The Chinese central bank would never admit it, but China's stock market crash surely weighed on its decision today to devalue the yuan.
Because of the way the yuan is controlled by the People's Bank of China (PBOC), the devaluation of the yuan wasn't achieved by lowering interest rates – the way most central banks would do it.
You see, the PBOC had confined the yuan's value to a 2% range above or below the U.S. dollar, called the "daily fixing." Now the PBOC will let the yuan trade a bit more freely, basing the yuan's value on its close from the previous trading session.
The PBOC said the reason was to make the yuan's value more market-based. That's something that the International Monetary Fund (IMF) has urged as China seeks to get the yuan elevated to the status of a world reserve currency.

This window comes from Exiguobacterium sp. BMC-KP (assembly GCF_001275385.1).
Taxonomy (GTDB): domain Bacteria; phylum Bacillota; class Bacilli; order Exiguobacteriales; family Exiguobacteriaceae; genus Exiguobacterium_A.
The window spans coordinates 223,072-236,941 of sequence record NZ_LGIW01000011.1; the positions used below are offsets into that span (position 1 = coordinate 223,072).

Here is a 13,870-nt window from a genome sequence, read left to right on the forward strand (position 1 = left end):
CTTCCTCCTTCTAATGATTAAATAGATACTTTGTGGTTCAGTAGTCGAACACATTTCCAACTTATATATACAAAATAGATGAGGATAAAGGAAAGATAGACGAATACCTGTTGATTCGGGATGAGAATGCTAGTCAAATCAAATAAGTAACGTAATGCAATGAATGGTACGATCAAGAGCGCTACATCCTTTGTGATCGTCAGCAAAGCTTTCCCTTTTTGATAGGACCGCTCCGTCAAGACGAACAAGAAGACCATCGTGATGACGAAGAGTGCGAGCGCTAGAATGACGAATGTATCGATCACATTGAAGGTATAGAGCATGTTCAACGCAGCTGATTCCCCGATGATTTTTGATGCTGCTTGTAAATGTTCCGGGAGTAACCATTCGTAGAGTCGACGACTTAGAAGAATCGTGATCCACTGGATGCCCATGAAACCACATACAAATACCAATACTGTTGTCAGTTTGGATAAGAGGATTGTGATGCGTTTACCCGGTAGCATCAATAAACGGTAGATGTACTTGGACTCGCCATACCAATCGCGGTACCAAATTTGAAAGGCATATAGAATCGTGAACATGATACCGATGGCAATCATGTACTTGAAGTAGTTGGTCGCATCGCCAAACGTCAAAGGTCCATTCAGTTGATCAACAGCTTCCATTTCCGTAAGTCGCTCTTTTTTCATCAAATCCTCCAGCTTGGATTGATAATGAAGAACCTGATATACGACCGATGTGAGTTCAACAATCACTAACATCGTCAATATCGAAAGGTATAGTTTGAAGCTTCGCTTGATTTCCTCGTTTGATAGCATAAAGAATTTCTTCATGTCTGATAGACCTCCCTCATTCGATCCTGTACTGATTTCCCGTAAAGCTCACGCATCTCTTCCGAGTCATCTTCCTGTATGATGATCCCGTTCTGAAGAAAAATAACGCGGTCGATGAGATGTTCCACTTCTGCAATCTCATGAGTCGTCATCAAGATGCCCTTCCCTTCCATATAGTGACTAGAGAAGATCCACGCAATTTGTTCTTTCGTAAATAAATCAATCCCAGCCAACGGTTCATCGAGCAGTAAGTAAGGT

But the timing of the move suggests that China's stock market crash also has played a role. A combination of weakness in the Chinese economy and risky investing practices, particularly margin trading, lopped as much as 32% from the Shanghai Composite Index from June to July, and it's still down 24% from the high.
Concerns about the health of the Chinese economy – and the markets – rose when the government reported over the weekend that the nation's July exports plunged 8.3% from the previous year. The Chinese government also reported that inflation rose only 1.6% in July – about half of the government target of 3%.
The lousy economic data drove the PBOC to reverse its resistance to loosening its grip on the yuan, something the IMF, other central banks, and the U.S government have urged for years.